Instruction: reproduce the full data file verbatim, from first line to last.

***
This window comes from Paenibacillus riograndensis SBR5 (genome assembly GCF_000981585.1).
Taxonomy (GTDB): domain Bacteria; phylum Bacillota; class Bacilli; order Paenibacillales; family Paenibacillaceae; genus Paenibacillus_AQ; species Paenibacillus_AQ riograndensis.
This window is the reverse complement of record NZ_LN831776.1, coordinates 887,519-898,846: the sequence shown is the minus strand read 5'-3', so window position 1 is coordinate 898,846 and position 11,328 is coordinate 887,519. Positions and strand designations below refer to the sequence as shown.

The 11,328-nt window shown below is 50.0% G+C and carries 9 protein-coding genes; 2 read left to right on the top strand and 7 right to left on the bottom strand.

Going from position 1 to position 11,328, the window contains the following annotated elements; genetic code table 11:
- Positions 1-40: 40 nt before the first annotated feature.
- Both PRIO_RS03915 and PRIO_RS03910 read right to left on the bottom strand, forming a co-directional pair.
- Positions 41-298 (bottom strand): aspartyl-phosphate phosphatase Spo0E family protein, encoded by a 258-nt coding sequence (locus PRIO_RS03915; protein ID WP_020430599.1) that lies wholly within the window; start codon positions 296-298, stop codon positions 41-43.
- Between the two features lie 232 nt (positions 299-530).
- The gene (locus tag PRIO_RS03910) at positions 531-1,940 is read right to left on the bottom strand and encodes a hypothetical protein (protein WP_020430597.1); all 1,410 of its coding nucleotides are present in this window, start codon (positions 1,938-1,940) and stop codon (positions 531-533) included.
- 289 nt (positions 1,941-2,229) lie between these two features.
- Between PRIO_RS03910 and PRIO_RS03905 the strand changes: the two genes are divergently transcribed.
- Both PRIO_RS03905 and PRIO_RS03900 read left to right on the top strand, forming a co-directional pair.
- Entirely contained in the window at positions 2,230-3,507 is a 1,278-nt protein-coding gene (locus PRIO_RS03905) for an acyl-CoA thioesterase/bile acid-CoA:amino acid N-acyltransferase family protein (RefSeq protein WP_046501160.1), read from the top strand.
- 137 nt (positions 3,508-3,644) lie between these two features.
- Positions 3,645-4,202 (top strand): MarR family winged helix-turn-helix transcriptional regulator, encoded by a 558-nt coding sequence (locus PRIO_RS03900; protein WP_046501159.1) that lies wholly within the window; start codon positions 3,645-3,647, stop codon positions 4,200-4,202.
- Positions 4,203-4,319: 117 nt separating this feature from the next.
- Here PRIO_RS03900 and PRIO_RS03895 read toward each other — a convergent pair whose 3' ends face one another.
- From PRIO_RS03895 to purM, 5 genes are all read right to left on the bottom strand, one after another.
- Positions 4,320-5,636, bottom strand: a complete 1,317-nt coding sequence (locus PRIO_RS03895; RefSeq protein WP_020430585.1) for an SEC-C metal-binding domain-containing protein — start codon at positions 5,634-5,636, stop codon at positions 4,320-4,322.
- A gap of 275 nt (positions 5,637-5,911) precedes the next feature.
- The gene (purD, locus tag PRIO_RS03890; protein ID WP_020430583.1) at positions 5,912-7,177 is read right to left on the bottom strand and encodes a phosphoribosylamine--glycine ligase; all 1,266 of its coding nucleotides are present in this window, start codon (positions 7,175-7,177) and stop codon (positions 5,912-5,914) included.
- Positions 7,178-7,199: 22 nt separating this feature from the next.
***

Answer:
This window comes from Paenibacillus riograndensis SBR5 (genome assembly GCF_000981585.1).
Taxonomy (GTDB): domain Bacteria; phylum Bacillota; class Bacilli; order Paenibacillales; family Paenibacillaceae; genus Paenibacillus_AQ; species Paenibacillus_AQ riograndensis.
This window is the reverse complement of record NZ_LN831776.1, coordinates 887,519-898,846: the sequence shown is the minus strand read 5'-3', so window position 1 is coordinate 898,846 and position 11,328 is coordinate 887,519. Positions and strand designations below refer to the sequence as shown.

The 11,328-nt window shown below is 50.0% G+C and carries 9 protein-coding genes; 2 read left to right on the top strand and 7 right to left on the bottom strand.

Going from position 1 to position 11,328, the window contains the following annotated elements; genetic code table 11:
- Positions 1-40: 40 nt before the first annotated feature.
- Both PRIO_RS03915 and PRIO_RS03910 read right to left on the bottom strand, forming a co-directional pair.
- Positions 41-298 (bottom strand): aspartyl-phosphate phosphatase Spo0E family protein, encoded by a 258-nt coding sequence (locus PRIO_RS03915; protein ID WP_020430599.1) that lies wholly within the window; start codon positions 296-298, stop codon positions 41-43.
- Between the two features lie 232 nt (positions 299-530).
- The gene (locus tag PRIO_RS03910) at positions 531-1,940 is read right to left on the bottom strand and encodes a hypothetical protein (protein WP_020430597.1); all 1,410 of its coding nucleotides are present in this window, start codon (positions 1,938-1,940) and stop codon (positions 531-533) included.
- 289 nt (positions 1,941-2,229) lie between these two features.
- Between PRIO_RS03910 and PRIO_RS03905 the strand changes: the two genes are divergently transcribed.
- Both PRIO_RS03905 and PRIO_RS03900 read left to right on the top strand, forming a co-directional pair.
- Entirely contained in the window at positions 2,230-3,507 is a 1,278-nt protein-coding gene (locus PRIO_RS03905) for an acyl-CoA thioesterase/bile acid-CoA:amino acid N-acyltransferase family protein (RefSeq protein WP_046501160.1), read from the top strand.
- 137 nt (positions 3,508-3,644) lie between these two features.
- Positions 3,645-4,202 (top strand): MarR family winged helix-turn-helix transcriptional regulator, encoded by a 558-nt coding sequence (locus PRIO_RS03900; protein WP_046501159.1) that lies wholly within the window; start codon positions 3,645-3,647, stop codon positions 4,200-4,202.
- Positions 4,203-4,319: 117 nt separating this feature from the next.
- Here PRIO_RS03900 and PRIO_RS03895 read toward each other — a convergent pair whose 3' ends face one another.
- From PRIO_RS03895 to purM, 5 genes are all read right to left on the bottom strand, one after another.
- Positions 4,320-5,636, bottom strand: a complete 1,317-nt coding sequence (locus PRIO_RS03895; RefSeq protein WP_020430585.1) for an SEC-C metal-binding domain-containing protein — start codon at positions 5,634-5,636, stop codon at positions 4,320-4,322.
- A gap of 275 nt (positions 5,637-5,911) precedes the next feature.
- The gene (purD, locus tag PRIO_RS03890; protein ID WP_020430583.1) at positions 5,912-7,177 is read right to left on the bottom strand and encodes a phosphoribosylamine--glycine ligase; all 1,266 of its coding nucleotides are present in this window, start codon (positions 7,175-7,177) and stop codon (positions 5,912-5,914) included.
- Positions 7,178-7,199: 22 nt separating this feature from the next.